April 03, 1978 12:00 PM

Collaring Columbo

At last Lieutenant Columbo has met his match. The encounter took place during a pro-am tournament on Marco Island, Fla. when a sawed-off, cigar-gnawing, 7-year-old “Columbo,” Brad Stackpoole, showed up on the first tee to grill Peter Falk, 50. The TV gumshoe (a 15-handicapper who, if truth be told, has murdered many golf courses) must have been rattled, for he immediately skulled his tee shot. It was the local country club manager and his wife, Columbo fans both, who cast their son Brad in the role, and though the little bogeyman didn’t pursue Peter further, the Falk team lost.

Huckleberry Preston

It was hard to believe that Robert Preston and Richard Burton would alternate as lago and Othello in a New York production of Shakespeare this spring (and indeed that’s been postponed). It is equally difficult to imagine the 59-year-old Preston playing Huck Finn. But, fishing for something new, he’s landed the role. Actually it’s a part within a part. In the Prince of Grand Street, which is due on Broadway next month, Preston is cast as an aging music man in the turn-of-the-century Yiddish theater. In a series of shtiks he appears as Romeo, Lincoln and Huck. After this, lago will be kid’s stuff.

Putting on the dog

Three years ago actor Darren McGavin was out of shape and in his doctor’s doghouse. “Get off your ass,” he was told. McGavin hopped to and now jogs three times a week on his Beverly Hills turf, often accompanied by his Dalmatian, Domino. Being something of a wag, McGavin, 55, ordered up a special set of sweats for their outings. Says the actor, who earned his spots in 23 movies and five TV series (the latest: The Night Stalker), “Domino can go faster than I, but he poops out after four miles. I can run another half.”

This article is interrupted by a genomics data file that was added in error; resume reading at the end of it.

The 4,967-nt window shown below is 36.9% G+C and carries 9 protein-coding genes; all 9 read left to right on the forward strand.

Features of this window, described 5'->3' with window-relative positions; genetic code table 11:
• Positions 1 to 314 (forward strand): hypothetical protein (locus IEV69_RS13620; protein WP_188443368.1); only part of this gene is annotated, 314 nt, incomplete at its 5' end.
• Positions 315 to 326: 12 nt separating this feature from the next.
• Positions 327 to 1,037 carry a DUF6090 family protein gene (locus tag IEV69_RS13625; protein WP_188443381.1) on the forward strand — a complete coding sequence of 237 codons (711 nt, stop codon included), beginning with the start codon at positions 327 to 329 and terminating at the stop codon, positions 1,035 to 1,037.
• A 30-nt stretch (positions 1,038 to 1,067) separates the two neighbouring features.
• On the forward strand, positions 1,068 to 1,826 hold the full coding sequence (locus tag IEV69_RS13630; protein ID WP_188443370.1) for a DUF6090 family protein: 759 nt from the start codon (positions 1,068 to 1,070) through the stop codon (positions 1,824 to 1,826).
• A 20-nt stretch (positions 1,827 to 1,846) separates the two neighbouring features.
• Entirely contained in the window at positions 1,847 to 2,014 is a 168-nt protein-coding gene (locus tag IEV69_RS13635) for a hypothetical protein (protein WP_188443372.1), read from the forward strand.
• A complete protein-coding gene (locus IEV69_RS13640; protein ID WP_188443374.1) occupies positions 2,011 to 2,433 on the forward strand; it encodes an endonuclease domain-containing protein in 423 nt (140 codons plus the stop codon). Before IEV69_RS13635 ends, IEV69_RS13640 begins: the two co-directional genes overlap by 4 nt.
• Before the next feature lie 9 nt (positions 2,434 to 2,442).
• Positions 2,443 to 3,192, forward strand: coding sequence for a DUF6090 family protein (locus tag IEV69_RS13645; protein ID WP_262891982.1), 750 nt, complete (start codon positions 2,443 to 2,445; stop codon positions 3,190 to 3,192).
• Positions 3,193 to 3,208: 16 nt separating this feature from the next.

They can’t go home

Mstislav Rostropovich, 51, the renowned cellist and conductor, is a man without a country. Watching the news in his Paris apartment, Slava learned that he and his soprano wife, Galina Vishnevskaya, also 51, had been stripped of Soviet citizenship for “unpatriotic activity.” The couple, who have been traveling in the West for four years on Russian passports, were shocked to have to face the music. They called the move “a heartbreak.”

Farrah’s Major award

“I like myself best when I’m not smiling,” Farrah Fawcett-Majors, 31, declared at a convention of Midwest film exhibitors in Kansas City. But how could she resist? There were the movie men naming her—before her first featured picture was even released—the Legend of the ’70s. (Well, she did have one memorable role—Raquel Welch tried to seduce her in Myra Breckenridge.) The joyous surprise for Farrah, though, was the appearance of husband Lee Majors, 37, up from location work in Tampa, to present the plaque. “Now you know why I love him so much,” chirped Farrah.

Suzanne & company

Despite a $1 million contract with CBS and several upcoming movie roles, Suzanne Somers, 29, has not thrown in the towel that she wears as the dishy Chrissy on ABC’s Three’s Company. In fact, she’s negotiating to endorse a line of bath and bed linens—as well as cosmetics and a doll. The spinoffs of her top-rated show have Suzanne going like a top, but apparently not away from hubby Alan Hamel, 38, a Canadian talk show host who kept her whirling at Manhattan’s Studio 54. The only thing that’s stopped is Suzanne’s work on her novel, fittingly entitled Some Live More than Others.

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